PORTLAND – Before going to Niagara Falls for the first time, I remember thinking, “This place can’t possibly live up to the hype.”

But it did.

Becky’s Diner on Portland’s waterfront may be in the same boat in some people’s minds. It seems like every TV food show, every visiting celebrity and every travel writer who comes to town finds their way to Becky’s.

So the place gets a lot of hype.

But on a recent visit to Becky’s, I was reminded why the hype started building in the first place — it’s a genuine local institution, a great diner with a very local vibe.

My first reminder came when I went in for breakfast on a Saturday, and was seated right next to the lobster tank. There can’t be that many places where you can eat hash and eggs and watch lobsters that were probably in the ocean a day earlier.

The second big reminder came when my hash arrived. It was the day’s homemade corned beef hash special, which included the hash, two eggs, home fries and toast for $8.25.

The hash had big shreds of tender corned beef, onions, potatoes and tiny flecks of carrots. On top was a wonderful dark-brown crust, keeping all the hash’s moisture and flavor sealed in.

One thing to remember about ordering the hash, though, is that the homemade hash is a special item. If you order hash off the regular menu as a side dish, it will likely be canned, a server told me.

My sunny-side eggs were perfect — with whites that weren’t runny and yokes that were still plenty fluid. This is a big deal with me. If I can’t get my sunny-side eggs perfect, I’d rather just scramble them.

To me, a diner is all about breakfast, and Becky’s does breakfast all day long. After 4 p.m. you can’t get home fries, oatmeal or fruit bowls, but most of the extensive breakfast menu is available.

I sampled a buttermilk pancake ($2.25 for one), which was light and fluffy. I saw the very cute Mickey Mouse Fruity Face pancake ($4.25), which is a favorite with kids. It was one big round pancake with two smaller pancakes attached to form Mickey’s ears. Strawberries, blueberries and other fruit formed his facial features.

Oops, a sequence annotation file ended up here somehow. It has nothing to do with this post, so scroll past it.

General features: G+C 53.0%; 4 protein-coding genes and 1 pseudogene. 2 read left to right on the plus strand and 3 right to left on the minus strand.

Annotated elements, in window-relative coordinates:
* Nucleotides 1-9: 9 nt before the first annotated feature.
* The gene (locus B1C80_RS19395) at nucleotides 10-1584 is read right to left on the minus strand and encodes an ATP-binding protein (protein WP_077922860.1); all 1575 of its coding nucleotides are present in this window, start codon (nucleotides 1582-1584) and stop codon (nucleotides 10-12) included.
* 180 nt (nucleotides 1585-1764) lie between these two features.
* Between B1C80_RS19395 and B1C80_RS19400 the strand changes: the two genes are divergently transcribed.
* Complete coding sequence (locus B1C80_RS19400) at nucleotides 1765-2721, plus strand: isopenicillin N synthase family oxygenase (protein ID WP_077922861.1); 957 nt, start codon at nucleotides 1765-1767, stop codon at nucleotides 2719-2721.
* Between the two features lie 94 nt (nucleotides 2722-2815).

We also had at our table a Commercial Street Sandwich ($3.75), which is a breakfast sandwich on an English muffin featuring egg, cheese and choice of ham, bacon, sausage or tomato. It was good, but everyone in my party kept asking for a bite of my hash, which was the clear star of the morning.

Becky’s is a lively, bustling place on the waterfront, so you see different kinds of folks, from lobstermen and waterfront workers to tourists, teens and entire families. (Speaking of families, Becky’s was started in 1991 by Becky Rand, a mother of six. And at some point, all her kids have worked there with her.)

It’s a big, comfortable place, thanks to a 2007 renovation, with stools and a counter that meanders in a circular fashion through the diner, and lots of big booths on both sides.

The menu is big too. Breakfast features egg and meat dishes — including at least 12 kinds of omelettes — pancakes, French toast, fruit bowls and all sorts of side orders.

The biggest dishes I spied were the Titanic Omelette ($10.75) — with four eggs, bacon, ham, sausage, cheese, onions and peppers — and the Hobson’s Wharf Special ($8.75), which includes a choice of bacon or sausage, two pancakes or French toast, two eggs any style, home fries and toast.

I’ve had it before, and it’s the kind of thing where you won’t need to eat again until the next day.

The most exotic thing on the breakfast menu was a lobster and swiss cheese omelette, at market price.

The menu also has a ton of lunch offerings — all manner of hot and cold sandwiches, burgers, lobster rolls, etc. Plus, there are lots of fried seafood dishes, pasta dinners, comfort foods like meatloaf, and whole steamed lobsters.

The dinners are mostly out of the price range for this feature, but on the lunch menu, I’d love to try the fried haddock sandwich some time.

The staff of GO anonymously samples meals for about $7.

 

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